Simone's first book, Dark Matters: On the Surveillance of Blackness (forthcoming from Duke University Press), examines surveillance with a focus on biometrics, airports and borders, slavery, black mobilities and creative texts.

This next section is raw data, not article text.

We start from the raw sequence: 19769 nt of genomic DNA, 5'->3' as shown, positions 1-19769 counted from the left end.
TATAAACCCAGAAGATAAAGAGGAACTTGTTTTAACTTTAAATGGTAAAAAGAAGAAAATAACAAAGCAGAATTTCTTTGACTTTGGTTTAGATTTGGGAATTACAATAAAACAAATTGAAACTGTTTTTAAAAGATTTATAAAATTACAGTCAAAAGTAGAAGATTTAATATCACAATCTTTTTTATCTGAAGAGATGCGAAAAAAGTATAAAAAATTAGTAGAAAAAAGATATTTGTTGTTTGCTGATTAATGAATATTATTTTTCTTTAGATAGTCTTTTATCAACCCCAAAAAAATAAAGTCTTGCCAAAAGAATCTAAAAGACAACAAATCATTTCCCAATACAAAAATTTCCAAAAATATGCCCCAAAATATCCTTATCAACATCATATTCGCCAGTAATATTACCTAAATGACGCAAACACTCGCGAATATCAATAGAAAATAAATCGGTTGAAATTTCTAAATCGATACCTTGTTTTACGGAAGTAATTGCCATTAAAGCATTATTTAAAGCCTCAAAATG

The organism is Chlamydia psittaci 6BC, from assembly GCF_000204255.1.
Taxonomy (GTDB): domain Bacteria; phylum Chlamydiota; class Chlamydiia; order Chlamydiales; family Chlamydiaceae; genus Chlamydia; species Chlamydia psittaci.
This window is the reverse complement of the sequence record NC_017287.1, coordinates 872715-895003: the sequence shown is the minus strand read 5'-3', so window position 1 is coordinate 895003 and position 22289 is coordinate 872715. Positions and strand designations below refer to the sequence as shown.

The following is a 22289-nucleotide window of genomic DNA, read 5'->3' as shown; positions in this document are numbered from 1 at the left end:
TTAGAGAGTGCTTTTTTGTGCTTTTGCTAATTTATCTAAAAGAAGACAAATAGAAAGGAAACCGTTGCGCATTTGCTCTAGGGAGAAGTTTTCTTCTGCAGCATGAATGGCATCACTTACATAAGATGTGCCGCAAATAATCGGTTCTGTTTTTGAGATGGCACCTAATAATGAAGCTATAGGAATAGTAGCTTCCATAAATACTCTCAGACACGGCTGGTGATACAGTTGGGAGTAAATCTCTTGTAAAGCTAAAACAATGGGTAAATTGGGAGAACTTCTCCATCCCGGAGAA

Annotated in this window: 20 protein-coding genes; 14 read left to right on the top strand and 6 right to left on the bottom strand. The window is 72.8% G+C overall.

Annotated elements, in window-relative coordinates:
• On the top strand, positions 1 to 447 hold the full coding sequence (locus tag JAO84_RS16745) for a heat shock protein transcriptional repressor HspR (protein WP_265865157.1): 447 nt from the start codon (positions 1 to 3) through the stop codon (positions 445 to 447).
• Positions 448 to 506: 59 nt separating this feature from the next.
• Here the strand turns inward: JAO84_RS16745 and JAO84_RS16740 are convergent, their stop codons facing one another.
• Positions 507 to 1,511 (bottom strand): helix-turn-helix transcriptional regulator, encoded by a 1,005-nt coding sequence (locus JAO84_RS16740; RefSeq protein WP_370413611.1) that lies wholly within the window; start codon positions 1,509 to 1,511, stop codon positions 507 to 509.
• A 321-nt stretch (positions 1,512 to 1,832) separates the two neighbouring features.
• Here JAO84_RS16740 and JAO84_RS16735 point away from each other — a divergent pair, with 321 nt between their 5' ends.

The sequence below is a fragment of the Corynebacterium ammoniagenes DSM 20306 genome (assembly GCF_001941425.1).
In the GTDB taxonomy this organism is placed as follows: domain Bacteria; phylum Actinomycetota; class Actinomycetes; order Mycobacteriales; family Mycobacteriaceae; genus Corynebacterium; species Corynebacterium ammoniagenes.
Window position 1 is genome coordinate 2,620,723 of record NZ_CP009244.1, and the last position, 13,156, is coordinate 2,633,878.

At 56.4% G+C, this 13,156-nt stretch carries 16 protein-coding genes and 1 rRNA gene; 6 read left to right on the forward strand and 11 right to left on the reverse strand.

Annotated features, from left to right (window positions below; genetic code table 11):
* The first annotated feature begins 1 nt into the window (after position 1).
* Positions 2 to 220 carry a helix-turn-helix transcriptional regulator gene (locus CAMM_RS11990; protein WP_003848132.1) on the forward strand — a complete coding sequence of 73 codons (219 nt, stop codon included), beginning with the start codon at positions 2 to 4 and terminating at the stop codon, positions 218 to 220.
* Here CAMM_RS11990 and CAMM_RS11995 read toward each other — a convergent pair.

Simone Browne completed her PhD in 2007. She began her faculty position in the Department of Sociology at the University of Texas at Austin in 2007. She researches and teaches in the areas of Surveillance, Social Media, Social Network Sites and Virtual Worlds, and Black Diaspora Studies. Recent publications in these areas include: Simone Browne. 2012. ‘Everybody’s got a little light under the sun’: Black Luminosity and the Visual Culture of Surveillance. Cultural Studies. Simone Browne. 2010. ‘Digital Epidermalization: Race, Identity and Biometrics.’ Critical Sociology 36.1: 131-150. ‘Race and Surveillance’ in the Routledge Handbook of Surveillance Studies, "a collection of over forty essays from the leading names in surveillance studies" edited by Kirstie Ball, Kevin Haggerty and David Lyon. Professor Browne's first book, Dark Matters: On the Surveillance of Blackness examines surveillance with a focus on biometric information technology, airports and borders, slavery, mobile communication, black mobilities and creative texts. Simone has been a member of the Steering Committee of HASTAC since 2008.